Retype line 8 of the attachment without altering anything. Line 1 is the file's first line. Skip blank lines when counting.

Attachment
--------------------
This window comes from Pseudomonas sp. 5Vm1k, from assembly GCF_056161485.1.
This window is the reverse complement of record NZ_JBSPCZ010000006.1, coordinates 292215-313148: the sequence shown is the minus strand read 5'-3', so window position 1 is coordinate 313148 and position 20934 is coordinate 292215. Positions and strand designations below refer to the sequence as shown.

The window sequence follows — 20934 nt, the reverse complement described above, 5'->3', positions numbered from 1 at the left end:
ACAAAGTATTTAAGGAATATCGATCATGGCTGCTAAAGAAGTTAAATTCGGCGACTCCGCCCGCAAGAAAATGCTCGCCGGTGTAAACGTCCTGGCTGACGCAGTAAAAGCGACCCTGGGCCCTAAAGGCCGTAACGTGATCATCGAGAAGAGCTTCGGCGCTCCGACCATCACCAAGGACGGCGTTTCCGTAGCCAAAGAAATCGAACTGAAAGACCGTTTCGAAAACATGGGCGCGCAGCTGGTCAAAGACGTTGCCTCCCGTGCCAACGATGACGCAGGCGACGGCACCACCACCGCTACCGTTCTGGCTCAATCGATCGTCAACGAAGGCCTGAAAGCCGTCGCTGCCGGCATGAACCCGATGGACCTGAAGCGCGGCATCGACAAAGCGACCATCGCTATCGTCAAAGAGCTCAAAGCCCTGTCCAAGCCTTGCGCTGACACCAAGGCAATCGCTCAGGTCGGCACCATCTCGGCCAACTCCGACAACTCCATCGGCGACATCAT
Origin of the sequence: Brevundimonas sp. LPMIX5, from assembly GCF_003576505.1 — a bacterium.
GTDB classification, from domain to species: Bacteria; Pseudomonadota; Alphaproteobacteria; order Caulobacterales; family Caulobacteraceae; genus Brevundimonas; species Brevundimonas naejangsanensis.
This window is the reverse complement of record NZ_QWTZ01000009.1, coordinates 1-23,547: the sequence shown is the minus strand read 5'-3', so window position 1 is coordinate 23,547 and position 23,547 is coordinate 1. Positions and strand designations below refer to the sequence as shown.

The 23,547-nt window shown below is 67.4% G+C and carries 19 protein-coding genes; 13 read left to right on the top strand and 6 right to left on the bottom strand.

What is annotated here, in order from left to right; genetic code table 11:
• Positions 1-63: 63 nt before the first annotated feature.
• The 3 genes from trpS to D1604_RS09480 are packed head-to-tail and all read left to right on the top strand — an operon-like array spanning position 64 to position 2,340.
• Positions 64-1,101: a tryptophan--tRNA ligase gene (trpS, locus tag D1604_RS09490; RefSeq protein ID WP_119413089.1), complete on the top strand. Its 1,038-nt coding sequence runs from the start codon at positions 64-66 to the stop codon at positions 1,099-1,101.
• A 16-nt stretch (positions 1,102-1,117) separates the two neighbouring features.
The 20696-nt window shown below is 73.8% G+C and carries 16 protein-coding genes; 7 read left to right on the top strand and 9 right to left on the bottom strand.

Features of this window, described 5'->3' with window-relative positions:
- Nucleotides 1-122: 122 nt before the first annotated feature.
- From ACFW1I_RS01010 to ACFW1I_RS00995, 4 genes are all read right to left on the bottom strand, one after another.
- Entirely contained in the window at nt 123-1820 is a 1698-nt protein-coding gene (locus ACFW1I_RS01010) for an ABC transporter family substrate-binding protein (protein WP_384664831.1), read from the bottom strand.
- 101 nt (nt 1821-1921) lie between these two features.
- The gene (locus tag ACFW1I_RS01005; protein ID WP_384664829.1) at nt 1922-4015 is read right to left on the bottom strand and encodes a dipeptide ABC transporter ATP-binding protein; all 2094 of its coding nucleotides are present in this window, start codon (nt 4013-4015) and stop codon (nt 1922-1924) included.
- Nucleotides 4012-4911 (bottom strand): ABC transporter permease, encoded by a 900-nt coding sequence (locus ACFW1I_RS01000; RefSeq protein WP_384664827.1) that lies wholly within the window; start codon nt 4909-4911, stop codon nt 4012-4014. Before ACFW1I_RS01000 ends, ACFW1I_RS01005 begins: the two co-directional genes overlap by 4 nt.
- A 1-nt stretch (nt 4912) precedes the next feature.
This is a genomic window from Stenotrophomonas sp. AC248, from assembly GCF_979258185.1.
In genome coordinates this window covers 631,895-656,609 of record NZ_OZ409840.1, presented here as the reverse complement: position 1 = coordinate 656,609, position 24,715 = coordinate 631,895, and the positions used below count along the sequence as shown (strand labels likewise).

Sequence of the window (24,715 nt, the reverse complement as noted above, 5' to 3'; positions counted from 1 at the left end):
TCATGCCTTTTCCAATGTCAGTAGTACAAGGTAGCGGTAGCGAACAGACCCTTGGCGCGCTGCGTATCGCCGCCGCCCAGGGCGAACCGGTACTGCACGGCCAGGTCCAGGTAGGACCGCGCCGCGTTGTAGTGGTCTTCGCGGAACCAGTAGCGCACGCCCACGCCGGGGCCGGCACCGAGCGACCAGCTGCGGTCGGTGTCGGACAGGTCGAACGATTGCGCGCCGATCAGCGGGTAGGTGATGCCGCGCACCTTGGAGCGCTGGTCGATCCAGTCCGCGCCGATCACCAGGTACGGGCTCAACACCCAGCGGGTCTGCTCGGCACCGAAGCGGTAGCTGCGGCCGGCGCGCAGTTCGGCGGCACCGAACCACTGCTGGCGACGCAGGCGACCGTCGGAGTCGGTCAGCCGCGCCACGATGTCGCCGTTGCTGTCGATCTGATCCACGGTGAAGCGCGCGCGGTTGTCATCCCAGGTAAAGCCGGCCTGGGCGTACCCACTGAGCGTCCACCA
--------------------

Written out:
The 23,547-nt window shown below is 67.4% G+C and carries 19 protein-coding genes; 13 read left to right on the top strand and 6 right to left on the bottom strand.